Stevie Ray Vaughan has played a large role throughout my career. Though I never interviewed him because he passed away before I started working for Guitar World, I have written many, many articles about Stevie, including a massive oral history which led me to interview almost everyone involved with his music. I was in Austin for the tribute concert brother Jimmie threw, there for two days of rehearsal, which led to me writing this piece for the New Yorker.
I was down there reporting for Guitar World, and my piece on the event was one of the most heartfelt I’ve ever written, and it led to me writing the liner notes for the resulting CD and DVD releases and eventually, also writing an extensive essay for the SRV box set. And that made a Chinese guitarist named Woodie Wu want to meet me, which led to the formation of Woodie Alan, which eventually led to Big in China. That’s a lot of condensing, but it gives you a hint of why Stevie Ray Vaughan has meant so much to me – aside from great musical legacy, which needs little elaboration.
I still feel emotional reading this piece. RIP SRV and thanks for the music.
Originally printed in Guitar World, November 2008
August 26, 1990 – East Troy, Wisconsin
Stevie Ray Vaughan was right where he wanted to be as midnight approached on August 26, 1990. Earlier that evening, he had closed out a triumphant summer tour with Double Trouble, opening for Eric Clapton, one of his heroes, in front of a sold-out crowd of 30,000 at the Alpine Valley Music Theatre, just outside of East Troy, Wisconsin.
Now, as Clapton’s show was drawing to a close, the guitarist called Vaughan back out for a final encore performance of the blues standard “Sweet Home Chicago.” Joining them onstage was the night’s first performer, Robert Cray, along with two more of SRV’s heroes: Buddy Guy and big brother Jimmie Vaughan. Stevie Ray was all smiles as the five guitarists took turns soloing throughout the lengthy jam.
Almost four years after cleaning up and leaving alcohol behind, the Texas guitarist was on top of his game. Family Style, his new album with Jimmie, was in the can, due to be released in another month. The feuds that had separated the brothers were long buried. The show was the second of a two-night stand, and Stevie’s playing was, by all accounts, fiery and fresh. With his favorite guitarists surrounding him, it must have felt to him like the exclamation point on a fantastically productive and happy period of his musical life.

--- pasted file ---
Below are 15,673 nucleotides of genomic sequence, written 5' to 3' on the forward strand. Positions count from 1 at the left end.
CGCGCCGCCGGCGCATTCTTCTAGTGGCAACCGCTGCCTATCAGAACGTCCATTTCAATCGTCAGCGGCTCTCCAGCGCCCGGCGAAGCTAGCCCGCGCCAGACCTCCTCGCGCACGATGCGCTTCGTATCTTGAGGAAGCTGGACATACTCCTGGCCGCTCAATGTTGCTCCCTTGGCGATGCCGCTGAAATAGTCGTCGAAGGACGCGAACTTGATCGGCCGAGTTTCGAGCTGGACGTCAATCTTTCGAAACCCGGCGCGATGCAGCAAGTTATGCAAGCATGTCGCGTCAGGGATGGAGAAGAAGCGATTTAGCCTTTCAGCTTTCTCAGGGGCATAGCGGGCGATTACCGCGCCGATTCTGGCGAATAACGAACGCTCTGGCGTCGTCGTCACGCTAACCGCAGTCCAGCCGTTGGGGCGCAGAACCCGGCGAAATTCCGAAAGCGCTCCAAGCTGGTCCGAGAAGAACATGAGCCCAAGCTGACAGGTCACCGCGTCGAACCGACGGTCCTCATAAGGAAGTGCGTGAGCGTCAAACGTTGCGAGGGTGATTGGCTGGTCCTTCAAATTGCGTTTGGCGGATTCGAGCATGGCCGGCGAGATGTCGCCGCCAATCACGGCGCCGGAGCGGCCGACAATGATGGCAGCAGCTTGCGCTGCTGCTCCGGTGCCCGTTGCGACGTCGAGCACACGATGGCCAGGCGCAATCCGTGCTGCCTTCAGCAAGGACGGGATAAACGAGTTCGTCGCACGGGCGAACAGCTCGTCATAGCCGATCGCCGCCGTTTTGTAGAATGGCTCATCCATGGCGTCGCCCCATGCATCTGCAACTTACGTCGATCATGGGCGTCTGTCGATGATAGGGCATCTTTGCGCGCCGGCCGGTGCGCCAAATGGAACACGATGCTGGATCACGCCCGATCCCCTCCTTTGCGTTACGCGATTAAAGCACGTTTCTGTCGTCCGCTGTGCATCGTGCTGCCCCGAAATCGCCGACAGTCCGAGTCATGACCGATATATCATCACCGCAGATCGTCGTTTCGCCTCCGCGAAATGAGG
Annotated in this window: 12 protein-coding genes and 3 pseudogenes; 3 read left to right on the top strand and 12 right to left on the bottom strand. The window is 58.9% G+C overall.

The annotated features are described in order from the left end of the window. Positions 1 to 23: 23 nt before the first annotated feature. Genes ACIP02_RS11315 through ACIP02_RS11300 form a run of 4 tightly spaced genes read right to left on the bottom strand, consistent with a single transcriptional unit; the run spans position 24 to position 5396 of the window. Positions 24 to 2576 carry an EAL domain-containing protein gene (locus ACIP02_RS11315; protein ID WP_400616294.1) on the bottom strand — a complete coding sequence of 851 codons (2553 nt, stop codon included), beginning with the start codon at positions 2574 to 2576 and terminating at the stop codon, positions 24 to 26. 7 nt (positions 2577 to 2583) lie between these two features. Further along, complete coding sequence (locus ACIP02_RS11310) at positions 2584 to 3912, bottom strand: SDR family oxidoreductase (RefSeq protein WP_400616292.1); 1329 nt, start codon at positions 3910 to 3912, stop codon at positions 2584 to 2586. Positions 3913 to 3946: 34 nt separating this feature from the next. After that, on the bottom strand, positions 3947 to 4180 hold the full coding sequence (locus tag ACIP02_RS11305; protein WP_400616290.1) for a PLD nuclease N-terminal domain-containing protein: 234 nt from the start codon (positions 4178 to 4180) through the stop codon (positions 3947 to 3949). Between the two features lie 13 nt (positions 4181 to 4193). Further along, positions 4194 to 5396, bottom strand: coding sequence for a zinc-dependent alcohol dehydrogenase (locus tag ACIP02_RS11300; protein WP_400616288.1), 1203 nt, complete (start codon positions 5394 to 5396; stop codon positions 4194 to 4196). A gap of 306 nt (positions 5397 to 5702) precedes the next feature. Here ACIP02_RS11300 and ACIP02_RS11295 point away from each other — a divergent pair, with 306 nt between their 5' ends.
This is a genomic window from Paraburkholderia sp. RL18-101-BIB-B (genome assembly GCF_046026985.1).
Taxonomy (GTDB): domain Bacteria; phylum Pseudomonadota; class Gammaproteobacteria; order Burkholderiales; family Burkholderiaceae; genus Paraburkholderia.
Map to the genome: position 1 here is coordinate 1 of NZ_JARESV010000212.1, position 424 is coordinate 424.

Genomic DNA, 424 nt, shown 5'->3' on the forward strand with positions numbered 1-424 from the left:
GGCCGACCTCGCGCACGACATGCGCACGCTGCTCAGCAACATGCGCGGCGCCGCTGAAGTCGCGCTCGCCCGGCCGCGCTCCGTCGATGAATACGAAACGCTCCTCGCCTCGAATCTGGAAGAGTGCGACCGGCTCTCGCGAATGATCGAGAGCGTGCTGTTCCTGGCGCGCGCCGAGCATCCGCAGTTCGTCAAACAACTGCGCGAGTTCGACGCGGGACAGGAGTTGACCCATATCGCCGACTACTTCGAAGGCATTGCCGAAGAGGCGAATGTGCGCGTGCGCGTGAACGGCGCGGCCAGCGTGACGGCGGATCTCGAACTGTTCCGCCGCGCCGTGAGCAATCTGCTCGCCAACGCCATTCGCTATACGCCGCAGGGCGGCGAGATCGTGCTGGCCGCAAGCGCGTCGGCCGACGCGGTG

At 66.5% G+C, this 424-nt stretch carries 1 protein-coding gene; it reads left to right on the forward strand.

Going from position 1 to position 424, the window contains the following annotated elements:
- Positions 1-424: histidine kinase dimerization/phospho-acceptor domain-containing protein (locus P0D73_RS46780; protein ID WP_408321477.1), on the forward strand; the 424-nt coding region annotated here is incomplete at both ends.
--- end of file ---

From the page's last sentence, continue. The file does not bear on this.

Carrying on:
“Those shows were just great fun, really exciting,” recalls bassist Tommy Shannon. “They were sort of the culmination of all the good times we’d been having for the last year or two. And as good as we had been playing, those two shows were just unreal.”
Adds Jimmie Vaughan, “Stevie just smoked. It was one of those gigs where you see someone play and you can’t believe what you’re hearing. Stevie was unreal. He was just on another plane, and we all knew it.”
When the final jam finished to an ecstatic roar at about 12:15 A.M., the musicians left the stage through a rear exit. Backstage, Clapton and Vaughan reportedly talked about paying tribute to Jimi Hendrix with some future gigs. Stevie, 35, was supposed to drive back to Chicago with Jimmie and Jimmie’s wife, Connie, but then he heard that he could hop onto one of Clapton’s four waiting helicopters. He initially thought all three of them could hitch this ride. When he learned that there was only one spot, he asked Jimmie and Connie if they minded if he grabbed it.
“I really want to get back,” he explained.
The Bell 206 B helicopter took off in fog around 12:40 A.M. with Vaughan and four others aboard and almost immediately slammed into the middle of a nearby man-made ski slope, killing all aboard. They were just over half a mile from the venue but no one heard the crash, and a search for the wreckage wasn’t begun until 5 A.M. At around 7, searchers found the bodies of Vaughan, pilot Jeff Brown and three of Clapton’s associates.